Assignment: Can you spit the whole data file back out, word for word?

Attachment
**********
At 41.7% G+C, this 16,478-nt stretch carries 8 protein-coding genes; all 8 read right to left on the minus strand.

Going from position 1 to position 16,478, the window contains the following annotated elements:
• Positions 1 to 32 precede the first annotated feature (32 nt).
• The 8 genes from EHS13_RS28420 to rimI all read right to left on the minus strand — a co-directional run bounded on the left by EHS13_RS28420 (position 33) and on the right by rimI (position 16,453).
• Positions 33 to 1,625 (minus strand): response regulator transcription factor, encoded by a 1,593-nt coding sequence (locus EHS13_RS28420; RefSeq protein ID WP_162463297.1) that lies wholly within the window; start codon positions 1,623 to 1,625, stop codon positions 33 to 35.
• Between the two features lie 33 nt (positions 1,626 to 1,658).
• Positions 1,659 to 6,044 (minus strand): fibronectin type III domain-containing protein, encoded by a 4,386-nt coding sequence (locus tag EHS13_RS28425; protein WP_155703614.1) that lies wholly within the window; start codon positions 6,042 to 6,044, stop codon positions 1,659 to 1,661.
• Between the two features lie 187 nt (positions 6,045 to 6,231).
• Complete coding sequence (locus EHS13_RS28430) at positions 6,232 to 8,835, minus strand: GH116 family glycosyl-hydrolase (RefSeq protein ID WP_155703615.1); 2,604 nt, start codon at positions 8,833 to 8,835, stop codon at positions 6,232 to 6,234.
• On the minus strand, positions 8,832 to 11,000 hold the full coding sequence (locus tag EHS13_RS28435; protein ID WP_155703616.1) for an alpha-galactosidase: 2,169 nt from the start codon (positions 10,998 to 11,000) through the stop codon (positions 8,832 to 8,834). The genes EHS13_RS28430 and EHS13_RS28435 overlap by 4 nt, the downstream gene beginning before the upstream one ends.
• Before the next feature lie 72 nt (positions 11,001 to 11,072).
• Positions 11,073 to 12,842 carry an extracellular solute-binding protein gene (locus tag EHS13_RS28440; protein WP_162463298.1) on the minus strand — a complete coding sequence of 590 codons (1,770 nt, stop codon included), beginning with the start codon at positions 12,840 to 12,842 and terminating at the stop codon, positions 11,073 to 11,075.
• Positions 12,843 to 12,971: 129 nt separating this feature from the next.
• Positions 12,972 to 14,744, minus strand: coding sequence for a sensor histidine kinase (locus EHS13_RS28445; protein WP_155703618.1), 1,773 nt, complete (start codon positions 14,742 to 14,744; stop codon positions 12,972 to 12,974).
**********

At 41.7% G+C, this 16,478-nt stretch carries 8 protein-coding genes; all 8 read right to left on the minus strand.

Going from position 1 to position 16,478, the window contains the following annotated elements:
• Positions 1 to 32 precede the first annotated feature (32 nt).
• The 8 genes from EHS13_RS28420 to rimI all read right to left on the minus strand — a co-directional run bounded on the left by EHS13_RS28420 (position 33) and on the right by rimI (position 16,453).
• Positions 33 to 1,625 (minus strand): response regulator transcription factor, encoded by a 1,593-nt coding sequence (locus EHS13_RS28420; RefSeq protein ID WP_162463297.1) that lies wholly within the window; start codon positions 1,623 to 1,625, stop codon positions 33 to 35.
• Between the two features lie 33 nt (positions 1,626 to 1,658).
• Positions 1,659 to 6,044 (minus strand): fibronectin type III domain-containing protein, encoded by a 4,386-nt coding sequence (locus tag EHS13_RS28425; protein WP_155703614.1) that lies wholly within the window; start codon positions 6,042 to 6,044, stop codon positions 1,659 to 1,661.
• Between the two features lie 187 nt (positions 6,045 to 6,231).
• Complete coding sequence (locus EHS13_RS28430) at positions 6,232 to 8,835, minus strand: GH116 family glycosyl-hydrolase (RefSeq protein ID WP_155703615.1); 2,604 nt, start codon at positions 8,833 to 8,835, stop codon at positions 6,232 to 6,234.
• On the minus strand, positions 8,832 to 11,000 hold the full coding sequence (locus tag EHS13_RS28435; protein ID WP_155703616.1) for an alpha-galactosidase: 2,169 nt from the start codon (positions 10,998 to 11,000) through the stop codon (positions 8,832 to 8,834). The genes EHS13_RS28430 and EHS13_RS28435 overlap by 4 nt, the downstream gene beginning before the upstream one ends.
• Before the next feature lie 72 nt (positions 11,001 to 11,072).
• Positions 11,073 to 12,842 carry an extracellular solute-binding protein gene (locus tag EHS13_RS28440; protein WP_162463298.1) on the minus strand — a complete coding sequence of 590 codons (1,770 nt, stop codon included), beginning with the start codon at positions 12,840 to 12,842 and terminating at the stop codon, positions 11,073 to 11,075.
• Positions 12,843 to 12,971: 129 nt separating this feature from the next.
• Positions 12,972 to 14,744, minus strand: coding sequence for a sensor histidine kinase (locus EHS13_RS28445; protein WP_155703618.1), 1,773 nt, complete (start codon positions 14,742 to 14,744; stop codon positions 12,972 to 12,974).